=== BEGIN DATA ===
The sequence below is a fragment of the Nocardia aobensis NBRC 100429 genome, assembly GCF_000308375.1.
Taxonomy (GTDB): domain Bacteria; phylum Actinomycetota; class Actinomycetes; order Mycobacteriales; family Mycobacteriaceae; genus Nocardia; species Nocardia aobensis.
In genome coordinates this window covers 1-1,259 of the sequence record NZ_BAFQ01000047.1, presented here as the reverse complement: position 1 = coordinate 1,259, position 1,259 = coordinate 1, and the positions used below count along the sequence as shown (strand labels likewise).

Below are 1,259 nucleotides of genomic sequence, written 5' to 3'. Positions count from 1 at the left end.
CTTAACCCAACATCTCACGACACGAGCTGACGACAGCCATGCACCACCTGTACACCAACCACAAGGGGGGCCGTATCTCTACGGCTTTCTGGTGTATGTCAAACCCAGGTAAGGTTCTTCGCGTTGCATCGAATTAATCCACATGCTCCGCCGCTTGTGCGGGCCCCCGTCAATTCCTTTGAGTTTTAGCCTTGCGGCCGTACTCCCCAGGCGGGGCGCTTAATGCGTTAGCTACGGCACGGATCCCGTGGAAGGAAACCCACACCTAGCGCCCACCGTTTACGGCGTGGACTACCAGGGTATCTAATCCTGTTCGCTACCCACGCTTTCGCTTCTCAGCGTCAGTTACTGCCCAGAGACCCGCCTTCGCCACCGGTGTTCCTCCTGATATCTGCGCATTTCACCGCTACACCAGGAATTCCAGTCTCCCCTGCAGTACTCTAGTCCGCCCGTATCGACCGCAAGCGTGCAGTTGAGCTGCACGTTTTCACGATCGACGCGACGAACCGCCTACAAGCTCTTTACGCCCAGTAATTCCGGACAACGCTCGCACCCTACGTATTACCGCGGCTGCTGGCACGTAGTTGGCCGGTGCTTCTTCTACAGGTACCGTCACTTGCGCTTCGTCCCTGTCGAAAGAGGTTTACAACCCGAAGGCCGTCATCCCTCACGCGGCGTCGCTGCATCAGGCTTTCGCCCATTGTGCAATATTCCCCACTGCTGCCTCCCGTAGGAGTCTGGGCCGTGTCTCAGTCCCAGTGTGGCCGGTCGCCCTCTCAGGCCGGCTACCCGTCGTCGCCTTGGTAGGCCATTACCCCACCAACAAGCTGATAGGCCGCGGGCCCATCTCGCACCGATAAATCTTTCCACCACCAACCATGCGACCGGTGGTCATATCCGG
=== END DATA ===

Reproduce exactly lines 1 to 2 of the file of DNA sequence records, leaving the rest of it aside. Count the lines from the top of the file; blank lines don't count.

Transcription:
The sequence below is a fragment of the Nocardia aobensis NBRC 100429 genome, assembly GCF_000308375.1.
Taxonomy (GTDB): domain Bacteria; phylum Actinomycetota; class Actinomycetes; order Mycobacteriales; family Mycobacteriaceae; genus Nocardia; species Nocardia aobensis.